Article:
fbpx

MBEP Member Spotlight:

Land Trust of Santa Cruz County
stewards habitats, heritage worth preserving

Three miles south of Summit Road, there’s a winding stretch of Highway 17 that’s also a highway of sorts for wildlife: Mountain lions, bobcats, coyotes, skunks, and deer use Laurel Curve to cross the road. That particular spot, which sees more than 65,000 motorists a day, has the unfortunate distinction of being the deadliest spot for animal deaths and injures, and those wildlife collisions lead to a significant number of car crashes as well.

By intersecting the Gabilan Wildlife Corridor, which runs along the edge of the Santa Cruz Mountains, down through the Pajaro Hills, and into the Gabilan Range to the south, the highway also impacts the genetic health and diversity of wide-ranging mountain lions.

The solution — a wildlife crossing under Laurel Curve — has been years in the making, and thanks to the Land Trust of Santa Cruz County, will break ground next month.

Making that happen has been no small task, involving research utilizing collared mountain lions, acquiring 460 acres across three properties at a cost of $5.5 million, and building partnerships with local representatives, nonprofits, and public agencies: Of those, Caltrans, Graniterock, and the Santa Cruz County Regional Transportation Commission played pivotal roles in making the tunnel a reality. A combination of SCCRTC Measure D funds, a “Keep Santa Cruz Wild” campaign, and $2.1 million in construction support from Caltrans made it possible.

The Laurel Curve wildlife crossing is just the start, explains Land Trust Executive Director Sarah Newkirk, as Land Trust of Santa Cruz County looks ahead to a similar project under Highway 101.

And those efforts have inspired broader change outside of Santa Cruz County: On Oct. 8, Gov. Newsom signed into law SB790 (Stern), which will make wildlife crossings easier to implement statewide. The bill used the mitigation credit framework developed by the Land Trust in partnership with Caltrans and the California Department of Fish and Wildlife as the model for a mitigation system that Caltrans can use throughout California. This system creates an incentive for Caltrans to partner on projects that improve wildlife connectivity across state roads and highways by offering mitigation credits in exchange for those projects.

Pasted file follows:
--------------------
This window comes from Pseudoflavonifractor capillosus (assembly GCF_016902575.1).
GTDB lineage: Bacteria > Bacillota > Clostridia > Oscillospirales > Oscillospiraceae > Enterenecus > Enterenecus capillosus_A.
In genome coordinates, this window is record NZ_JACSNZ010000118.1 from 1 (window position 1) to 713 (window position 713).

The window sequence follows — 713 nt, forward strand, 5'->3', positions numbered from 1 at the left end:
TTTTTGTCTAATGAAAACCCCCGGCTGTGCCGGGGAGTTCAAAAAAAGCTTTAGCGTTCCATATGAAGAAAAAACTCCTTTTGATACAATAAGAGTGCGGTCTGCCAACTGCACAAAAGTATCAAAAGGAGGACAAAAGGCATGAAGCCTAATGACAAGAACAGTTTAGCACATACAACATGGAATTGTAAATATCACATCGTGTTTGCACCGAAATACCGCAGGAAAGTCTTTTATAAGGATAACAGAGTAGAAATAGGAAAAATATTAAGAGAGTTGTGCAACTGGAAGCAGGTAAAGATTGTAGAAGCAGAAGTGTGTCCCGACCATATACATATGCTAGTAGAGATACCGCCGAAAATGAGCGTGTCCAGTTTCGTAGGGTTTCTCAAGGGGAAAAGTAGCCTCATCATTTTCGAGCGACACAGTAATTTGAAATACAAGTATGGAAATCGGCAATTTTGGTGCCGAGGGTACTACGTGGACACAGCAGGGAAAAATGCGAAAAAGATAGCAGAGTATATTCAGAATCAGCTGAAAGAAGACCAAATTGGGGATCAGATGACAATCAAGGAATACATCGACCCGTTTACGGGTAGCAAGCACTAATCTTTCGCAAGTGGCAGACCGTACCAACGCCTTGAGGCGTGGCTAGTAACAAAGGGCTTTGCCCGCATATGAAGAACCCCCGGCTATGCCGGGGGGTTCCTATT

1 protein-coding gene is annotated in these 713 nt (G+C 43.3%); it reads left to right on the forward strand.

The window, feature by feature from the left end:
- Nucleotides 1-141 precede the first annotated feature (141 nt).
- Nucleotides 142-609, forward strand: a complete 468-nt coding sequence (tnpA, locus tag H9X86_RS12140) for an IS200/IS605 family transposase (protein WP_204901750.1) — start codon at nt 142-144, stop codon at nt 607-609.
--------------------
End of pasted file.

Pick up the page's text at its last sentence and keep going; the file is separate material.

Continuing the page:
Since its founding in 1978, the Land Trust of Santa Cruz County has raised $100 million in funding for conservation and has protected more than 14,000 acres – directly and through partnerships.

An ongoing Nature Connection Campaign aims to raise $21 million to connect wildlife and people to the natural world, funding work throughout Santa Cruz County and into San Benito and Monterey counties, from wildlife crossings to wildlands protections and new trails to connect people to nature.

Its 490-acre Watsonville Slough Farm serves as a model of sustainable working farmland, habitat restoration for the federally threatened California red-legged frog, and a demonstration site for an in-depth filtration system that keeps saltwater at bay. The site is part of a “working lands” initiative, says Newkirk. A partnership with Watsonville Wetlands Watch will create future educational opportunities for local students.

This May, work will begin on the first phase of a 38-mile trail network in the San Vicente Redwoods, as part of a partnership involving Land Trust of Santa Cruz County, Peninsula Open Space Trust (POST), Sempervirens Fund, and Save the Redwoods League. The 8,500-acre site is hailed as a living laboratory of forest management, ecosystem restoration, and is part of the reason cited by the New York Times for including Santa Cruz County in its 2022 list of “52 Places for a Changed World,” highlighting places around the globe where travelers can be part of the solution.